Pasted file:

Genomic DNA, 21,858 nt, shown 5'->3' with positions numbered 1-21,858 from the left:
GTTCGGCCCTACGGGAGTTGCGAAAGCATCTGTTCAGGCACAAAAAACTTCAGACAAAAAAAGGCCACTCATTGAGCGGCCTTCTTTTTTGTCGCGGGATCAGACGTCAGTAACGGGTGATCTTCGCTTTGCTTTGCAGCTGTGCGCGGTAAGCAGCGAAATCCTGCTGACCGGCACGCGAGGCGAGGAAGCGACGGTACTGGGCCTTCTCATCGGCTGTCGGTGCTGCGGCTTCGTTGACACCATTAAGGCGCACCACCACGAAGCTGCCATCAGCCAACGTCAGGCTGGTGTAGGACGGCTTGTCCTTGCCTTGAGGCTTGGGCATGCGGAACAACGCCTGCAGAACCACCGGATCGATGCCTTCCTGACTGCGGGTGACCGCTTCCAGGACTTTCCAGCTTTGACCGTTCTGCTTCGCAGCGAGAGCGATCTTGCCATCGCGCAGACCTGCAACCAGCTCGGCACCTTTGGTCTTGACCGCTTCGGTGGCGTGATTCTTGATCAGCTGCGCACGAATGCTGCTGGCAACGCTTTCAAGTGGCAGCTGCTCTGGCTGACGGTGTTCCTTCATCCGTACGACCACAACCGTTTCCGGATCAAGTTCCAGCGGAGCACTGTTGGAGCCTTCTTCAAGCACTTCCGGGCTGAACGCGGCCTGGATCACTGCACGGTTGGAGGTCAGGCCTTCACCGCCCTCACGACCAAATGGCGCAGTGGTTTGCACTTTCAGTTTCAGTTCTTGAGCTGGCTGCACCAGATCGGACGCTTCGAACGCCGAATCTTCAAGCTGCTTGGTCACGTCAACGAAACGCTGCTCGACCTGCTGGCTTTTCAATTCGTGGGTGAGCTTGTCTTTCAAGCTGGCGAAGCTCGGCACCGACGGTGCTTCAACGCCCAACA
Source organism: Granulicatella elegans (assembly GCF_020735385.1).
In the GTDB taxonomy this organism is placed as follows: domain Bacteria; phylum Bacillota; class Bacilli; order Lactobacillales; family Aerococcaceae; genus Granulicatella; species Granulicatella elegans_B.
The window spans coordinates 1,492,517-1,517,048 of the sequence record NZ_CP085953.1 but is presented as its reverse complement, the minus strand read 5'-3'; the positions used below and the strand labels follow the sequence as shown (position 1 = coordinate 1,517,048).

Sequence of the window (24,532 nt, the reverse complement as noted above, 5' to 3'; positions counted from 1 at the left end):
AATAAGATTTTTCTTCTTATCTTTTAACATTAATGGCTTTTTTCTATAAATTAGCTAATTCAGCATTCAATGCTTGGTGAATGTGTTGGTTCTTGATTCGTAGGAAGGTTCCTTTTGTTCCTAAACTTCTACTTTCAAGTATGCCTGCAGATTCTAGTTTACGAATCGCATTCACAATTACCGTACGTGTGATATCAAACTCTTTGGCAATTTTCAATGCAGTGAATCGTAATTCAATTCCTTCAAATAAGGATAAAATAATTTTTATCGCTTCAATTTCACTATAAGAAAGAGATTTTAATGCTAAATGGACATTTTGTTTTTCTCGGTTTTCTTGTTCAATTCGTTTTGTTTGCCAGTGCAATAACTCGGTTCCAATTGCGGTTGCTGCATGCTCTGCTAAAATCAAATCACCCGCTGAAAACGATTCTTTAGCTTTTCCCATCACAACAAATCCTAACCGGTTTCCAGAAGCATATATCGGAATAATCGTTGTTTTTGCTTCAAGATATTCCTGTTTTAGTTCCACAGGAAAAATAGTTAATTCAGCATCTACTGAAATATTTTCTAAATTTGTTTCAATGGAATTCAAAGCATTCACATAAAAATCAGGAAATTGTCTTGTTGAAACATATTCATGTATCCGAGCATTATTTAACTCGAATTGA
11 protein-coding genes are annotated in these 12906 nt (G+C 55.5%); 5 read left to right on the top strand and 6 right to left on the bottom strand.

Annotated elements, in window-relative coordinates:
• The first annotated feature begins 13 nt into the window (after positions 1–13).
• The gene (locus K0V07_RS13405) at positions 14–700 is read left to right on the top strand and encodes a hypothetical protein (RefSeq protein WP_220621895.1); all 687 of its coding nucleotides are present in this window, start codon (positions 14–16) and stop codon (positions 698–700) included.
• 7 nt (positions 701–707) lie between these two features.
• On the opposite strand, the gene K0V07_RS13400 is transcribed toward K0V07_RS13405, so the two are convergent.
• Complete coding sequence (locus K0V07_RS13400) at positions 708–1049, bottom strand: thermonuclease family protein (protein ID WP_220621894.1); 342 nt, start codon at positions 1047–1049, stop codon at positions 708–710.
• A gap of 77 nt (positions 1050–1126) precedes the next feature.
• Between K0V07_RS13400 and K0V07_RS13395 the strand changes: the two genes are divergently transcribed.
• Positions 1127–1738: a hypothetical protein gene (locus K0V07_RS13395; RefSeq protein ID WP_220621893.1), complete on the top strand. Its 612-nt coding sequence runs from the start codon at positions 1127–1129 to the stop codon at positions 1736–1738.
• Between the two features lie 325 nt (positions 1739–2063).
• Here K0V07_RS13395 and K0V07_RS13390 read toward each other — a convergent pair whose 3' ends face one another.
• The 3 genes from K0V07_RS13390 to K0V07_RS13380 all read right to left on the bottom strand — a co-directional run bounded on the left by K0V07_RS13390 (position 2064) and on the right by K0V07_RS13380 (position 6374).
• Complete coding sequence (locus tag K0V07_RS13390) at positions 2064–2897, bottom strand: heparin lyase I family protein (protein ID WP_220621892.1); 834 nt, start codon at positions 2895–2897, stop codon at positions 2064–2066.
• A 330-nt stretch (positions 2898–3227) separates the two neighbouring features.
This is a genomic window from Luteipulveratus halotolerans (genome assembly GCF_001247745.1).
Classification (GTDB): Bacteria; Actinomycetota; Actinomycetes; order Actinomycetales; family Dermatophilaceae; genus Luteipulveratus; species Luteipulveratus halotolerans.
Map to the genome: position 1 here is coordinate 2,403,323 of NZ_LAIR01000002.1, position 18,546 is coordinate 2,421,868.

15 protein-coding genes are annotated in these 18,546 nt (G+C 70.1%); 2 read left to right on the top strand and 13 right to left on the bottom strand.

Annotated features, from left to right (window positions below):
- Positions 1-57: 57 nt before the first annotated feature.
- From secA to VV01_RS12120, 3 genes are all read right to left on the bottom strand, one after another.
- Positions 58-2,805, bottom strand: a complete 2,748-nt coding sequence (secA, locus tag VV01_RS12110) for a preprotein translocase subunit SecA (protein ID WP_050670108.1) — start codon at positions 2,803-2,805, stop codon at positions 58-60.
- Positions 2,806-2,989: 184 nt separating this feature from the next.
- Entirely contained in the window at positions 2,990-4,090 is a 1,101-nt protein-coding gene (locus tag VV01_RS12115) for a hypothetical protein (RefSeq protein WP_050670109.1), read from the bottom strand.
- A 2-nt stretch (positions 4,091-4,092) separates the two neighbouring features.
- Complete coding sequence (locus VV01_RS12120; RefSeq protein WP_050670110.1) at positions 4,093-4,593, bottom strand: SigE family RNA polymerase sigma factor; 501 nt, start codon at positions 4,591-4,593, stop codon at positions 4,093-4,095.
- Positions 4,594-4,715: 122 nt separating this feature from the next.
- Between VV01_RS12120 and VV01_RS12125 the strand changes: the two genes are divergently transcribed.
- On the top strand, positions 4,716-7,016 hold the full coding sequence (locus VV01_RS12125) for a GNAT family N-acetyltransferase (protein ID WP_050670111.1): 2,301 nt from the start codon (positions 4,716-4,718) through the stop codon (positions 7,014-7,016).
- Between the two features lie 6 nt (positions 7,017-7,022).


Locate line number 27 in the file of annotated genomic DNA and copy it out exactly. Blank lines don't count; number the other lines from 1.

Annotated features, from left to right (window positions below):